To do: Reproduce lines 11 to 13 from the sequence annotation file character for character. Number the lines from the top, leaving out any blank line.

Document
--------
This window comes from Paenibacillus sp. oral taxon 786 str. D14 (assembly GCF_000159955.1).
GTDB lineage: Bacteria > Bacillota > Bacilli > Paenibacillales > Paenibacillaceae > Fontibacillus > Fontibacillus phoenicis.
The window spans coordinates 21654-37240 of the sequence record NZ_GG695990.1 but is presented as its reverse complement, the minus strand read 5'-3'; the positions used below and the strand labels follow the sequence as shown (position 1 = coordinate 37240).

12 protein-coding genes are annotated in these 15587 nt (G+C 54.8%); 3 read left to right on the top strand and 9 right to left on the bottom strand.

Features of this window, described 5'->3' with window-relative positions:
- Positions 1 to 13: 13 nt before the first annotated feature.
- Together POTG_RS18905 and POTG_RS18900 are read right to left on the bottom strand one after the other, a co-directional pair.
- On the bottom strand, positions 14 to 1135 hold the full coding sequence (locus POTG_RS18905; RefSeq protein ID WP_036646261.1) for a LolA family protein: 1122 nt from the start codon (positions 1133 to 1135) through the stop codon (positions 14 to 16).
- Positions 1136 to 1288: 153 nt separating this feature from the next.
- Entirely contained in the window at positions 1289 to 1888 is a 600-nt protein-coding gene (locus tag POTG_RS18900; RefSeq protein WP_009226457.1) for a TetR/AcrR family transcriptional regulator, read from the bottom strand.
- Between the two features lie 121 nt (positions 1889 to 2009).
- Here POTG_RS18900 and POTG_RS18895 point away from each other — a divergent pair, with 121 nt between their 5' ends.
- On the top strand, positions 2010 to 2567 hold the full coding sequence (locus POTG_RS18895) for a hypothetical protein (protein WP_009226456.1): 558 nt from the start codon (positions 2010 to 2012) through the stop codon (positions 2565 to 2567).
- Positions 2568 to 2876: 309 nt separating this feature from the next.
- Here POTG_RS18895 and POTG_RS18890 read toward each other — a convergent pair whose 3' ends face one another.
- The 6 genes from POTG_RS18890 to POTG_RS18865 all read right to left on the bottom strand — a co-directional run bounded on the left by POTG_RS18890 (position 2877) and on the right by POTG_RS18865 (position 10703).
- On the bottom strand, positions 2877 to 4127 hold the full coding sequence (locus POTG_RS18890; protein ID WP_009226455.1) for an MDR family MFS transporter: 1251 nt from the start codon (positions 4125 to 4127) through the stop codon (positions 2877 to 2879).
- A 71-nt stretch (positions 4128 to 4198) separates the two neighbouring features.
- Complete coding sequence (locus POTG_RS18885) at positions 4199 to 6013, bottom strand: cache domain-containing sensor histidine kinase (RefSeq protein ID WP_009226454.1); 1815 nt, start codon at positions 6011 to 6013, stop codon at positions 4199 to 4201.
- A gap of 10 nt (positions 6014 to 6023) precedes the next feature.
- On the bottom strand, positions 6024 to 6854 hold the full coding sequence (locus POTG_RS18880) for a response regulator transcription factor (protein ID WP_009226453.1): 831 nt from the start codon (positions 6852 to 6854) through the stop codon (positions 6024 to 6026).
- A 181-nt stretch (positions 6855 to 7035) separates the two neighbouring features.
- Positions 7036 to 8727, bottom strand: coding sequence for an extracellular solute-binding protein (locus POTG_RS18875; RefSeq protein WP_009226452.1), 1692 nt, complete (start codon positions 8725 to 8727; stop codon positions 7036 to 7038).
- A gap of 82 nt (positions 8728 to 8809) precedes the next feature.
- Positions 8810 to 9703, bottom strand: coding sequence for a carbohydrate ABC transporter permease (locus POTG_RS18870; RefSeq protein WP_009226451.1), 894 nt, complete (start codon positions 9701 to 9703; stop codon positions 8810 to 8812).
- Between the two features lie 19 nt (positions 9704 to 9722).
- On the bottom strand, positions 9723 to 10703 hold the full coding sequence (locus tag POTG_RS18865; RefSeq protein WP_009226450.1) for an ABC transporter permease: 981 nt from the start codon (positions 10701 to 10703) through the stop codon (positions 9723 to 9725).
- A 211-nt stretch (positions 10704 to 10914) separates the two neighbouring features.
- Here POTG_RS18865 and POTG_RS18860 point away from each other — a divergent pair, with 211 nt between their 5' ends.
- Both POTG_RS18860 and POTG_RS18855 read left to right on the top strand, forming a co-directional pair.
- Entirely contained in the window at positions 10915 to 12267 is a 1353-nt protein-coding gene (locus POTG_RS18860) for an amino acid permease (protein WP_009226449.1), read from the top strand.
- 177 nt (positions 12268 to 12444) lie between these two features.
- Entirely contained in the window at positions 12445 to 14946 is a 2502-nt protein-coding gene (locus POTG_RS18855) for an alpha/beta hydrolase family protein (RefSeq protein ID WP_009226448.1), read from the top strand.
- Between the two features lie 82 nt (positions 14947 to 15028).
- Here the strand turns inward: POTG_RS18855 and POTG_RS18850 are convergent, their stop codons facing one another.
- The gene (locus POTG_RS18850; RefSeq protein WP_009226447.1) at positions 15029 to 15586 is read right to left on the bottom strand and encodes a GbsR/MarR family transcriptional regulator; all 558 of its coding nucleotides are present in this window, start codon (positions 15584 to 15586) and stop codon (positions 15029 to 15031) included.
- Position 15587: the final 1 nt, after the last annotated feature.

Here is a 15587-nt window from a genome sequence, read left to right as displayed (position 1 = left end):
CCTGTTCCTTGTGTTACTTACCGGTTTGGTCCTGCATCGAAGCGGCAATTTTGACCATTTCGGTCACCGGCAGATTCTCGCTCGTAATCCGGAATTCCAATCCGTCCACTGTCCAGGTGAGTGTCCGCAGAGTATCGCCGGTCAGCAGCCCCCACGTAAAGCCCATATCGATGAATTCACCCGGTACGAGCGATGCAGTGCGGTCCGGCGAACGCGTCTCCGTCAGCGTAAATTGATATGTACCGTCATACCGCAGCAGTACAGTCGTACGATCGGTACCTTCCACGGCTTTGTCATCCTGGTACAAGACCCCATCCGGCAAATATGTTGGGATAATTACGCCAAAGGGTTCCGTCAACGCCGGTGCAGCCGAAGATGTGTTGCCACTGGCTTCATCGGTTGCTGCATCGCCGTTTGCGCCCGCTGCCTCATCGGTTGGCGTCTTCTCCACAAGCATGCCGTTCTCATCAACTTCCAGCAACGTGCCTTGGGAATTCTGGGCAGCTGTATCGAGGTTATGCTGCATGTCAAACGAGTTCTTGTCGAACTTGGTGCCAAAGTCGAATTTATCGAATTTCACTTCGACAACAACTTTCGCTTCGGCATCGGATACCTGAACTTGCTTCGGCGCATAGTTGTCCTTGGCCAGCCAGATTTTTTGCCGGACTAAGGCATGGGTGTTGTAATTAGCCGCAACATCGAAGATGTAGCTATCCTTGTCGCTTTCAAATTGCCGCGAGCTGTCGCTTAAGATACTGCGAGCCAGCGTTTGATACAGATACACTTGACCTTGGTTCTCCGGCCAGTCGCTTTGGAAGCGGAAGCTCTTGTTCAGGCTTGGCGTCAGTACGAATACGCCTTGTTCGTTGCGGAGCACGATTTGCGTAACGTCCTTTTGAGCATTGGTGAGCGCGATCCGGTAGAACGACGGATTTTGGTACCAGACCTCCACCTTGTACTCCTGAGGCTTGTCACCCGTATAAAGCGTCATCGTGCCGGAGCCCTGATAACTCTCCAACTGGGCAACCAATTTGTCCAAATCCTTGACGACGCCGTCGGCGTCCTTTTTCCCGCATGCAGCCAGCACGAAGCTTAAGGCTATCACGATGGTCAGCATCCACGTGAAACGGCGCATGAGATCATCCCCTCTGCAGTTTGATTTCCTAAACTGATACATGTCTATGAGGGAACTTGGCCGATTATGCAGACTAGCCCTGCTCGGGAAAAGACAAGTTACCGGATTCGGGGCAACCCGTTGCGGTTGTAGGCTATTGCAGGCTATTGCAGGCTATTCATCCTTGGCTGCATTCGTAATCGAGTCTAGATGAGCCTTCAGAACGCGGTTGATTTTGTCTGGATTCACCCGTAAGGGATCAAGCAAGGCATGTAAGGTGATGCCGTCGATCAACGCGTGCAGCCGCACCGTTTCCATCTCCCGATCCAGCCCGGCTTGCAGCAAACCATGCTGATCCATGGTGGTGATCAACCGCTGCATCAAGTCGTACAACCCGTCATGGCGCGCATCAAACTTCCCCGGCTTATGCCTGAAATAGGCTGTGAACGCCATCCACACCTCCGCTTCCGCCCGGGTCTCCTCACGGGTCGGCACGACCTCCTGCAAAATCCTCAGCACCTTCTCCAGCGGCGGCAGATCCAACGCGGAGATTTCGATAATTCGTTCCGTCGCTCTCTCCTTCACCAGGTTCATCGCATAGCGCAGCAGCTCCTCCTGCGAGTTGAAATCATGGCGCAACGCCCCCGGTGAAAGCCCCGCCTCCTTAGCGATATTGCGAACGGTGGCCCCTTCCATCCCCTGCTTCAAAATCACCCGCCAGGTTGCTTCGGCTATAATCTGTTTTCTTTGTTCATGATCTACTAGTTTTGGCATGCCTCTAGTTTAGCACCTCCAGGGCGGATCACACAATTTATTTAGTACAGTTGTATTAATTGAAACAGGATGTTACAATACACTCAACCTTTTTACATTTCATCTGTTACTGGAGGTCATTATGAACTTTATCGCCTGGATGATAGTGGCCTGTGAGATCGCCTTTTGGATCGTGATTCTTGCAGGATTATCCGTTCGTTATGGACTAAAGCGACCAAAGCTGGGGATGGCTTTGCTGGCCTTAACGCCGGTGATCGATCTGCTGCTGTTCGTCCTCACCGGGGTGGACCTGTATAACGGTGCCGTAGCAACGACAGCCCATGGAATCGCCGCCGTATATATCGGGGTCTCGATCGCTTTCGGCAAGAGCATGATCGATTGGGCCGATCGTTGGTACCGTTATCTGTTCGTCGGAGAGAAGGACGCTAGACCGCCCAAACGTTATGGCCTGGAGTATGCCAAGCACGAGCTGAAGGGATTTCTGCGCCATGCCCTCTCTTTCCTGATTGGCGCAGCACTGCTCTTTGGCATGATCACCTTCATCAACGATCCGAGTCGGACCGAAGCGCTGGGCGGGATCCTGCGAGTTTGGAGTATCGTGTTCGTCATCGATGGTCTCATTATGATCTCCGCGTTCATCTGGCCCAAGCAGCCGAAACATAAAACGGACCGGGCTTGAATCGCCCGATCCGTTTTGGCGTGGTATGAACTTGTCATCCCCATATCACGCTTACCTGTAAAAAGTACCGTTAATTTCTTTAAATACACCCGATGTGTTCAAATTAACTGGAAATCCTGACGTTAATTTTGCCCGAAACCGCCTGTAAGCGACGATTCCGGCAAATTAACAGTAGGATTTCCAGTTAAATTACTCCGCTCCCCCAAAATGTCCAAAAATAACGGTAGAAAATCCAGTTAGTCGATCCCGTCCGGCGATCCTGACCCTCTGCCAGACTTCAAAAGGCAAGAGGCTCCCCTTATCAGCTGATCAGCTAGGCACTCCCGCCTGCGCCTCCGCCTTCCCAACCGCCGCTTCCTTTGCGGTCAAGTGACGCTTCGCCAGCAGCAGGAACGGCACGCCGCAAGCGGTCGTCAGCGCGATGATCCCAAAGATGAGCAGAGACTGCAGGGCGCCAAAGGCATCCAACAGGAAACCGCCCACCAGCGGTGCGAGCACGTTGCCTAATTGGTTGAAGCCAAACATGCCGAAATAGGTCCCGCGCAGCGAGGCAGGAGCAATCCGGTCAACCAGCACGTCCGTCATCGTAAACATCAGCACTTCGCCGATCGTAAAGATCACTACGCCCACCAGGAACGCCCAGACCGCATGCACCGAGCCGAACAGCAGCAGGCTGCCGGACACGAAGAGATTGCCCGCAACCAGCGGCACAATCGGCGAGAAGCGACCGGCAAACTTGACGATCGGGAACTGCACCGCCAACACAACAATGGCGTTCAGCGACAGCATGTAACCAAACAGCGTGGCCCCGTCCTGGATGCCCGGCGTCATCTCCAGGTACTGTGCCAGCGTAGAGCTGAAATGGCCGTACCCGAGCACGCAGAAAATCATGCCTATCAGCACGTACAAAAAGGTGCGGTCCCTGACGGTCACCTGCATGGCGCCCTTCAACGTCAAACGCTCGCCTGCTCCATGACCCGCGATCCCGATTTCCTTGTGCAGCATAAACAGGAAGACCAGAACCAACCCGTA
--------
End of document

- Between the two features lie 121 nt (positions 1889 to 2009).
- Here POTG_RS18900 and POTG_RS18895 point away from each other — a divergent pair, with 121 nt between their 5' ends.
- On the top strand, positions 2010 to 2567 hold the full coding sequence (locus POTG_RS18895) for a hypothetical protein (protein WP_009226456.1): 558 nt from the start codon (positions 2010 to 2012) through the stop codon (positions 2565 to 2567).